In view of the high cost of living in Switzerland, however, the pressure to accept commissioned compositions is also great, explains the Romanian in his small studio, into which the piercing sounds of the dental clinic below sometimes penetrate. “Sometimes, just like now, I’m working on five or six projects at once – it’s insane.” In addition, there is a risk that authenticity would then suffer, which he hates. “That makes it all the more important for me to connect with the person I’m working with. If it’s a movie soundtrack or music for a theatre play, it usually leads to a kind of ping-pong of ideas with the director. If it’s purely a concert piece, then I have to play a kind of ping-pong with myself.”

A nightmare for Sebastian Androne-Nakanishi is, in his own words, to bore people with his music or to use compositional effects to compensate for something that was not there. “After so much education and training, I’ve mastered so many composition techniques that it’s easy for me to make something sound complex.” In fact, not only did he study composition in Romania, Great Britain, and France, but he is also currently finishing a second master’s degree (“Composition for Film, Theater, and Media”) at the Zurich University of the Arts and attended countless master classes by well-known composers. “The greatest joy for me, however, is to combine complexity with simplicity, without falling prey to over-simplification. In other words, that joy occurs when you combine the power of simplicity with what we’ve accumulated in a century of contemporary music.”

Diversity of contemporary music

What remains fundamental to Sebastian Androne-Nakanishi is that he wants the listeners to have a reaction to his music, to not remain inert in the face of his music. “It’s also okay under certain circumstances if they get a little bit angry. But angry as a direct result of them feeling something, something that stirs the very core of their being.” The Romanian is certainly not a radical “Neutöner”, or creator of new sounds, but he did use the sound of a chainsaw in his orchestral piece “Tektonum”. “I didn’t do this to amaze or provoke people. No, in that very moment I had to deal with the musical representation of the end of the world. The entire piece is inspired by our cosmogony, and I had to ultimately represent human nature. Then, by chance, I found this chainsaw sound in my instrument library. So, I thought, yeah, that’s a good symbol for what we’re doing.”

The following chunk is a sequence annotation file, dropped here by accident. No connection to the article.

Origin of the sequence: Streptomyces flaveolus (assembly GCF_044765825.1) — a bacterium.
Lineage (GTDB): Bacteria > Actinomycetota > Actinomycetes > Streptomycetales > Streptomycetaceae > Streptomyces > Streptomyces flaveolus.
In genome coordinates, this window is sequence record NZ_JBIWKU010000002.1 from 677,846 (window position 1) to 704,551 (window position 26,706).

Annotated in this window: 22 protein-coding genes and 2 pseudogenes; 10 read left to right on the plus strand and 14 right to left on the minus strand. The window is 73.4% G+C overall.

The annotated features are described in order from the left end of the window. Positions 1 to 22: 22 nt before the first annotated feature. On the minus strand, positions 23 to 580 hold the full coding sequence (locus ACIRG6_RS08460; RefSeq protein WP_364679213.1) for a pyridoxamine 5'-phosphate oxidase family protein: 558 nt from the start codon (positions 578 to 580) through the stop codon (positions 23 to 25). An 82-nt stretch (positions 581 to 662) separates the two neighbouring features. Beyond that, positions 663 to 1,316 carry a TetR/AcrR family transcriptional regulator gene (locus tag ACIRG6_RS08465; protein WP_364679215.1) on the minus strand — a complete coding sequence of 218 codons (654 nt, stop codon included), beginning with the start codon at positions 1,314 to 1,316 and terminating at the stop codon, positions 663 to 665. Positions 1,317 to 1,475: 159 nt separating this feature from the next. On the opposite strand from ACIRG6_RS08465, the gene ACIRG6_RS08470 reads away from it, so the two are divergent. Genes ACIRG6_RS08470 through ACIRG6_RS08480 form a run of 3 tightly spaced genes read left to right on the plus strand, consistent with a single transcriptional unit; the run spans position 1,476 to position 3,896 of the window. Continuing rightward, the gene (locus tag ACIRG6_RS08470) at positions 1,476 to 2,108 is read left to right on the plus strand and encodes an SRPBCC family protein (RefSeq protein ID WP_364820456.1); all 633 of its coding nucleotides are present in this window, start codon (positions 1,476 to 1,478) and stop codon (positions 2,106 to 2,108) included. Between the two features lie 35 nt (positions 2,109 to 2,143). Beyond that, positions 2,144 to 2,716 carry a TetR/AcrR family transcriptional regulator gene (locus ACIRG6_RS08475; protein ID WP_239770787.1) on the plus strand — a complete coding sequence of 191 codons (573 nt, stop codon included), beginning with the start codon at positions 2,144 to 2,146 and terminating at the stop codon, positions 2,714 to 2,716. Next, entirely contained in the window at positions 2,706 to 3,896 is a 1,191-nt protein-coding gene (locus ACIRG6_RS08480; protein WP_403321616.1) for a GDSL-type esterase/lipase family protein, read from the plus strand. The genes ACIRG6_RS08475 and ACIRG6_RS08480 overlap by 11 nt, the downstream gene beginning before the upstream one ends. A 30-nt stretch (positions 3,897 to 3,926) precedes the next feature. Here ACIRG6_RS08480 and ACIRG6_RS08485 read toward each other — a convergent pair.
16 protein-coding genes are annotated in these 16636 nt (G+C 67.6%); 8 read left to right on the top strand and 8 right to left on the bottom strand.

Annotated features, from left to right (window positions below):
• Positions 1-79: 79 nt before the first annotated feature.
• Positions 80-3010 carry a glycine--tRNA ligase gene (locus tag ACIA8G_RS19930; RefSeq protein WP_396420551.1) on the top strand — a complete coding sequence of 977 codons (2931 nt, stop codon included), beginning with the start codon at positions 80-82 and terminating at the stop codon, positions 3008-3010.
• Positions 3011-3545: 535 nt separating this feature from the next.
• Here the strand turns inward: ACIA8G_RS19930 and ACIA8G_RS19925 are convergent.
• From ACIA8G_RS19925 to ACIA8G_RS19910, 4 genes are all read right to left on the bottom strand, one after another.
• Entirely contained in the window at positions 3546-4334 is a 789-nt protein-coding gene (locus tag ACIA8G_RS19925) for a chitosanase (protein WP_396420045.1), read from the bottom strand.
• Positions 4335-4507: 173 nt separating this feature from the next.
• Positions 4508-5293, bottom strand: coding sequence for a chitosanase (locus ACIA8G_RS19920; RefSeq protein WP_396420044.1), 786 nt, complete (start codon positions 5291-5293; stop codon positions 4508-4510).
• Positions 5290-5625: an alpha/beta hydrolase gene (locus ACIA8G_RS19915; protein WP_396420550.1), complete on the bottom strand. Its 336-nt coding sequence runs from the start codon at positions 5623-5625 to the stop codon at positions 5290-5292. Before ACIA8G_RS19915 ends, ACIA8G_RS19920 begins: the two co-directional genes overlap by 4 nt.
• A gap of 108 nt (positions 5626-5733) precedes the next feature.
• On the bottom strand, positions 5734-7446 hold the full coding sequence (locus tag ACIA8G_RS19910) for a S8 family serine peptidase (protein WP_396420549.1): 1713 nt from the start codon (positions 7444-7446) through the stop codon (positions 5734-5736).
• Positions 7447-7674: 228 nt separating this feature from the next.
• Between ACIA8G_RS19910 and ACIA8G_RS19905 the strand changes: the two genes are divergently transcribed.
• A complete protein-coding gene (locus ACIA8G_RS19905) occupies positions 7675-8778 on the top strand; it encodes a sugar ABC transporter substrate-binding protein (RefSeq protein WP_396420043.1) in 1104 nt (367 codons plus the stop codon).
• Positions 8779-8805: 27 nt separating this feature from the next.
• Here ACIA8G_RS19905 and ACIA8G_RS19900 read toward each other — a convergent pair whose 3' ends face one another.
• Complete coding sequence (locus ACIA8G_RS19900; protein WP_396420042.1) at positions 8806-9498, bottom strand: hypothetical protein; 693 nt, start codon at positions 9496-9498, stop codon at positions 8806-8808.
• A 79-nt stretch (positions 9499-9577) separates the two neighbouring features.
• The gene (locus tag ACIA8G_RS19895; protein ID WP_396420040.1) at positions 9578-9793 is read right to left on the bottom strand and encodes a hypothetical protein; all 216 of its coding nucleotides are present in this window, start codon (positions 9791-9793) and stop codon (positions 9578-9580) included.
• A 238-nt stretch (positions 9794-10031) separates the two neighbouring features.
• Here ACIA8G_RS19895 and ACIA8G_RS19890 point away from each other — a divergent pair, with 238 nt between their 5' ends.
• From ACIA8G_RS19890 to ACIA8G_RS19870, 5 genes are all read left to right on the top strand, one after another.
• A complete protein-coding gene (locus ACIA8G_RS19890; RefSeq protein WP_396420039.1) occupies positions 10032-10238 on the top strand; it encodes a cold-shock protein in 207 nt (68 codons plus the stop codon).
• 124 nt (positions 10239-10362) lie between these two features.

Sebastian Androne-Nakanishi seems to have virtually absorbed the many expressive possibilities of contemporary music. With all this variety, one wonders what is typical about his compositions, whether there are any characteristic features, something unmistakable. The composer hesitates briefly and then says: “You are asking about my style. This was a scary word for me even in Romania, because I felt an academic pressure to ‘find my own voice’. I hated the term even then, because it imposed on me that I could be pigeon-holed, that my music could be labelled as ‘post-structuralist’, ‘influenced by Boulez’, or whatever. I got the feeling that I would have to choose something and then to stick to it and limit myself to that. But that’s not my thing. I want to be able to do everything, to be free. If using multiple styles automatically leads to being perceived as ‘eclectic’ or ‘volatile’ then only time will tell if the pejorative nature of these labels was justified.”

Sebastian Androne-Nakanishi’s music is like a roller coaster, his professor Joe Cutler is said to have once told him. “That was true until about two years ago. However, during my master’s project in Zurich, some lecturers made me question a lot of what I was doing. One of them told me: ‘Sebastian, some of your musical pieces are impressive. But they don’t move me.’ That came as a shock to me and made me question everything.” He said he realised that sometimes he just wanted to please his lecturers. “Stephan Teuwissen, who taught me music dramaturgy in Zurich, told me: ‘Stop looking for dads. I don’t want disciples, I want a challenging adversary.’ So, I must search for my own music in my own way and find the freedom to reinvent myself again and again. If this means that I evolve from one style to the next, then so be it. But if someone asks me what my style is, then the answer is that it is what each piece requires.”, official website of Sebastian Androne-Nakanishi